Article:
Use of Apps and Devices for Fostering Mobile Learning of Literacy Practices

Use of Apps and Devices for Fostering Mobile Learning of Literacy Practices

Richard Beach (University of Minnesota, USA) and Jill Castek (Portland State University, USA)
Copyright: © 2016 |Pages: 28
DOI: 10.4018/978-1-4666-8310-5.ch014
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Abstract

Given the increased use of apps and mobile devices in the classroom, this chapter reviews research on secondary and college students' uses of educational apps employed with mobile devices in the classroom supporting mobile learning (m-learning). It focuses on research analyses of m-learning activities fostered through ubiquity/authenticity, portability, and personalization/adaptivity of apps and mobile devices fostering collaboration/interactivity, multimodality, and shared productivity. These practices serve to enhance information search and acquisition, reading digital texts, formulating and sharing responses to texts, shared productivity, and language learning. While there is some research documenting how m-learning serves to foster these literacy practices, there remains a need for further research on how effective design of m-learning activities supports literacy learning, as well as how larger economic and policy issues shape or impede effective m-learning.
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Succinct Overview Of The Research

Use of apps on mobile devices employed in educational spaces abound, making mobile learning a rich area for exploration, for example, how digital video apps serve to create videos or curation apps support acquisition of information. However demonstrating the ways that these apps can support learning is complex. To examine the connections between use of apps on mobile devices and learning, we have drawn across existing areas of research we have created a map to organize the complex terrain of mobile learning (m-learning) and its associated considerations (see Figure 1). In creating this map, we thought carefully about how researchers and educators might go about analyzing apps in terms their learning potential and also about ways of learning that are uniquely fostered by the use of apps.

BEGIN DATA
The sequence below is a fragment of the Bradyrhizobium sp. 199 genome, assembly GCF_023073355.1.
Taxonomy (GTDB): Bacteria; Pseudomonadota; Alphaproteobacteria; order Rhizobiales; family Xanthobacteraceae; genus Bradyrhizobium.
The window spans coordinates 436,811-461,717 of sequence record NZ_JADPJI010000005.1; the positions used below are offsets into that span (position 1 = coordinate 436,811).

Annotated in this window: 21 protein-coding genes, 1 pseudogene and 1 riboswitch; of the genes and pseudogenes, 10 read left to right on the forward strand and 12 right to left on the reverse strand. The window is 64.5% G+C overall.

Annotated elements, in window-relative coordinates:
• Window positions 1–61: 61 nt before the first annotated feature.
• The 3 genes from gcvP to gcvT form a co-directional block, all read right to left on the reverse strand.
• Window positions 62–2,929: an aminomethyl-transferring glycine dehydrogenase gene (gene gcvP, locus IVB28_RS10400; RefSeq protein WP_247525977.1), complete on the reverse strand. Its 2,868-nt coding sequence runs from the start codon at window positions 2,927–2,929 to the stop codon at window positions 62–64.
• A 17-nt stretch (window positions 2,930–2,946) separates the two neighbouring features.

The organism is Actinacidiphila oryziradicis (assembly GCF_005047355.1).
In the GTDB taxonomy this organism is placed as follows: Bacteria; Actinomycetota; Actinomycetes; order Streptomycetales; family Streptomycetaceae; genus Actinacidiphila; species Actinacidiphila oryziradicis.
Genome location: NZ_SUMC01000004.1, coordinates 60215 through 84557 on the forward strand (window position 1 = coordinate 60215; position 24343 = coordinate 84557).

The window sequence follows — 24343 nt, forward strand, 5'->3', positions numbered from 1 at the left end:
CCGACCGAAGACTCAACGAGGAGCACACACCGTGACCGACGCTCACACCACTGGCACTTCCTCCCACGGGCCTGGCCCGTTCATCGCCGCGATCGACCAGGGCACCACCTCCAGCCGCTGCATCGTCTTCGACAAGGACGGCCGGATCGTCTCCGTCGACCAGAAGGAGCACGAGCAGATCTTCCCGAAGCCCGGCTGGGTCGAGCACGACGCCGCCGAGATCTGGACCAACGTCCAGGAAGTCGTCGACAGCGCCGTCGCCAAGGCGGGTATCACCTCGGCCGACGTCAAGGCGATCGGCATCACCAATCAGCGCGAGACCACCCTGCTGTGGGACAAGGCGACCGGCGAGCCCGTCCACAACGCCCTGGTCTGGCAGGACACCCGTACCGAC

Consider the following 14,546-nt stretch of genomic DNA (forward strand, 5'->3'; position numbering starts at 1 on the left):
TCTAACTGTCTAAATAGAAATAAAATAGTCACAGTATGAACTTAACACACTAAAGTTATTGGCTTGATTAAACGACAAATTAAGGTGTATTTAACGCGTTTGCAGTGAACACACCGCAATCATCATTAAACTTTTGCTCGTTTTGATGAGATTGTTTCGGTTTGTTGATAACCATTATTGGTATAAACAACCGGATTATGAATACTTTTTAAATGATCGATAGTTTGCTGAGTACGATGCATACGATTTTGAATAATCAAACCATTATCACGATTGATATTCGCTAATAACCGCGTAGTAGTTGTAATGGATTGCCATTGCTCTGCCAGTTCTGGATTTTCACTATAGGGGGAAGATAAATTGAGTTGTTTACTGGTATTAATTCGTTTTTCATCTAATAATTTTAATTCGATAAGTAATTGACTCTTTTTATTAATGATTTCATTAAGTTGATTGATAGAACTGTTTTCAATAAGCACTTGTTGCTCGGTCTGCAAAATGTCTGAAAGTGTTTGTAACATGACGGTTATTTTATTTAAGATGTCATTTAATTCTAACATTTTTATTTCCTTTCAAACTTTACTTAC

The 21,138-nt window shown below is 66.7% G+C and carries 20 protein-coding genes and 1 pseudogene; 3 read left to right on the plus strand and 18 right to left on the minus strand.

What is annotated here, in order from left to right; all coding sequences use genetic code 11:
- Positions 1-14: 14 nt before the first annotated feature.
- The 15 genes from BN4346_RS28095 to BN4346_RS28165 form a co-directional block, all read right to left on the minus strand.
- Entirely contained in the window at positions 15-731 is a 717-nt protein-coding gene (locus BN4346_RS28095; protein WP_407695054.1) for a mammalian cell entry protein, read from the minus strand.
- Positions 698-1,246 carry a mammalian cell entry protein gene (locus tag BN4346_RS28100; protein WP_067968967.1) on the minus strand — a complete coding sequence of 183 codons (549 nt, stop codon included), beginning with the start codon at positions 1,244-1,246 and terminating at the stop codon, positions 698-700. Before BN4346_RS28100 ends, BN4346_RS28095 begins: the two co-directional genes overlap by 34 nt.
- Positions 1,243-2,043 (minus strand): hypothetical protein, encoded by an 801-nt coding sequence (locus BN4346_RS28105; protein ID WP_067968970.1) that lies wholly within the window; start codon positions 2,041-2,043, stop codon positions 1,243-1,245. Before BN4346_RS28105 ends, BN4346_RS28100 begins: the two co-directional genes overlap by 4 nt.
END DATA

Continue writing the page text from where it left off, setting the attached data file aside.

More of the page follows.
Figure 1.

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We recognize there are a variety of ways to examine mobile learning (m-learning). In this chapter, we focus on how m-learning is mediated through activities involving the use of apps and mobile devices to foster certain literacy practices. For the purpose of this chapter, we define m-learning as learning that can occur across different physical or geographical spaces so that students are not limited to learning simply within the classroom (Miller & Doering, 2014). Decoupling the learner from learning primarily in the classroom fosters a shift in focus to learning in a range of different contexts. There is therefore a need for research on how to design activities that serve to mediate and exploit the ubiquitous use of mobile devices to foster literacy practices.